The battle over health care took a turn for the better this week as Federal Judge Henry Hudson struck down certain provisions of the bill as unconstitutional. Unfortunately, things could take a turn for the worse for breast cancer patients by Friday as the Food and Drug Administration (FDA) decides whether to ration the drug Avastin for breast cancer patients.
The headlines are full of stories about the impact of ObamaCare – none of them good. Here is a recent sample:
Obamacare: Study Finds 40% of Doctors May Quit: Research conducted by Merritt Hawkins shows that the new health care reform could intensify existing problems for doctors and worsen the shortage of primary care doctors, making it more difficult for patients to access quality care. Here are some specifics:
• The majority of physicians (60%) said health reform will compel them to close or significantly restrict their practices to certain categories of patients. Of these, 93% said they will be forced to close or significantly restrict their practices to Medicaid patients, while 87% said they would be forced to close or significantly restrict their practices to Medicare patients.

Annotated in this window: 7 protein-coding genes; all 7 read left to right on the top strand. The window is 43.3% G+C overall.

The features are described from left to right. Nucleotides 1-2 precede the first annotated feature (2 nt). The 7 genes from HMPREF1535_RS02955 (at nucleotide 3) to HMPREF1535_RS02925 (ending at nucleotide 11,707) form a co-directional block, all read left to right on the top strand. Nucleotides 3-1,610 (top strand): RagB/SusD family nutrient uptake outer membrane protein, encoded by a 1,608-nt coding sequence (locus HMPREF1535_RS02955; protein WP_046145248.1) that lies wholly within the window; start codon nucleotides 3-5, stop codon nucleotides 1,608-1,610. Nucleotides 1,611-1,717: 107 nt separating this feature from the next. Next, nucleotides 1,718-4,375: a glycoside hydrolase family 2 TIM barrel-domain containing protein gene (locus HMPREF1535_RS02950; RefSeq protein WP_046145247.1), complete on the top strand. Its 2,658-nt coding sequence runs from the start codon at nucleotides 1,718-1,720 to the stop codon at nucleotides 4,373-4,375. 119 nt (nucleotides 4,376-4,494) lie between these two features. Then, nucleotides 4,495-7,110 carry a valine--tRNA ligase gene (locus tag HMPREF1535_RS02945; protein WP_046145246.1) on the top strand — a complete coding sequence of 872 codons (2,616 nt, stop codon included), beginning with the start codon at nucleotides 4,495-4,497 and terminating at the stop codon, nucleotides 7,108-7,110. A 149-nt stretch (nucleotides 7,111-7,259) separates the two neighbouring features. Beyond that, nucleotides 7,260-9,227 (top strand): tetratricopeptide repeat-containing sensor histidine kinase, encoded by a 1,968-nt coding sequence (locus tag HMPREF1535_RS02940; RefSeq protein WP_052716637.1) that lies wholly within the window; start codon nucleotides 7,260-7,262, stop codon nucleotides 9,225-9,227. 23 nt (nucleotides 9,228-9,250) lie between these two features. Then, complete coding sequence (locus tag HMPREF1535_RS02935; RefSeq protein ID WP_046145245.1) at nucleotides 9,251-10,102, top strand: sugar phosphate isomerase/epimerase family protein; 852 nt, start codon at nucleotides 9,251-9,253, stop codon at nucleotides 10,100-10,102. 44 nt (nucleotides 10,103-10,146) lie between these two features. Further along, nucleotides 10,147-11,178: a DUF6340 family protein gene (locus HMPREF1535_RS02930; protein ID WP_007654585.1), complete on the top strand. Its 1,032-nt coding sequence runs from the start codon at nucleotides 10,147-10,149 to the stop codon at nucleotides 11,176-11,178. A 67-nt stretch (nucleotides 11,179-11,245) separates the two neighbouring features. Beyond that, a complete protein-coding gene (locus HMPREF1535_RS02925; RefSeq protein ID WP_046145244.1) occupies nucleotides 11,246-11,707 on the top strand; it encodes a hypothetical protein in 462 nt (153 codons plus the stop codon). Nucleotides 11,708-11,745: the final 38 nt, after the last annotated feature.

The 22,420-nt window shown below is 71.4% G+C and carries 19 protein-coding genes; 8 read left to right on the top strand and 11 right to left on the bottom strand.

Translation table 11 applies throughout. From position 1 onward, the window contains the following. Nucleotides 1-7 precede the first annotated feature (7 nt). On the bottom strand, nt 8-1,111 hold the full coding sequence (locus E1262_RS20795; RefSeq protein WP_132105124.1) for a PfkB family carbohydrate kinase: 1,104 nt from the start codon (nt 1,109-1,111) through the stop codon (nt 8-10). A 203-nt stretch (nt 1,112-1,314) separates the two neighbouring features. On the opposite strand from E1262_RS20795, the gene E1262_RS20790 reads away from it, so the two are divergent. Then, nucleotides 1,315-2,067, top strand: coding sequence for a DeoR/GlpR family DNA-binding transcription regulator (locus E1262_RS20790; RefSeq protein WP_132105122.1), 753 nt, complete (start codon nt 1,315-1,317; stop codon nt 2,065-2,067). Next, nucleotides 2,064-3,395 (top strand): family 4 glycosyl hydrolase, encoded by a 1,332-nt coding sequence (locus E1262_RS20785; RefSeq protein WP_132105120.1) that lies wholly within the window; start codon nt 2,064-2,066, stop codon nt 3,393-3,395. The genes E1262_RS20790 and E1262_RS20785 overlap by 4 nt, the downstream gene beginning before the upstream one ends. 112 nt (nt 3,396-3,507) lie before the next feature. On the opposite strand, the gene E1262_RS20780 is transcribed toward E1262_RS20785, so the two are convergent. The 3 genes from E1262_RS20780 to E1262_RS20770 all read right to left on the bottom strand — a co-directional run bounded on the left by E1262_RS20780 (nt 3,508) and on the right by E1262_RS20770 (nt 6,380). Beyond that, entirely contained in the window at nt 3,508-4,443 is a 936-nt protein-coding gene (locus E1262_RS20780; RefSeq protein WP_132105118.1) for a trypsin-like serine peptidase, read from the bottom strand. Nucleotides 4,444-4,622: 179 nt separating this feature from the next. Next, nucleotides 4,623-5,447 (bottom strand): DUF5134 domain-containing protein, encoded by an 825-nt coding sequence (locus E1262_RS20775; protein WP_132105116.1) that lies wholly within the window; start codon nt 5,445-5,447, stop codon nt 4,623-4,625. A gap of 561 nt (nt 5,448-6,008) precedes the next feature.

• 40% of physicians said they would drop out of patient care in the next one to three years, either by retiring, seeking a non-clinical job within healthcare, or by seeking a non-healthcare related job.
• The majority of physicians (59%) said health reform will cause them to spend less time with patients.
60% of Americans Want ObamaCare Repeal: The latest Rasmussen Reports national telephone survey shows that 60% of Likely U.S. Voters at least somewhat favor repeal of the health care law while 34% are opposed. As has been the case since the law was first passed, those who favor repeal feel more passionately than those who want to keep the law--46% Strongly Favor repeal while just 23% who are Strongly Opposed.
New Low in Support for ObamaCare: ABC News/Washington Post poll also finds support for the Affordable Care Act at an all-time low of 43 percent, down from a peak of 48 percent in November of 2009. Meanwhile, 52 percent of respondents oppose the law. At the extremes, more are “strongly” opposed to the law (37 percent) than “strongly” support it (22 percent).
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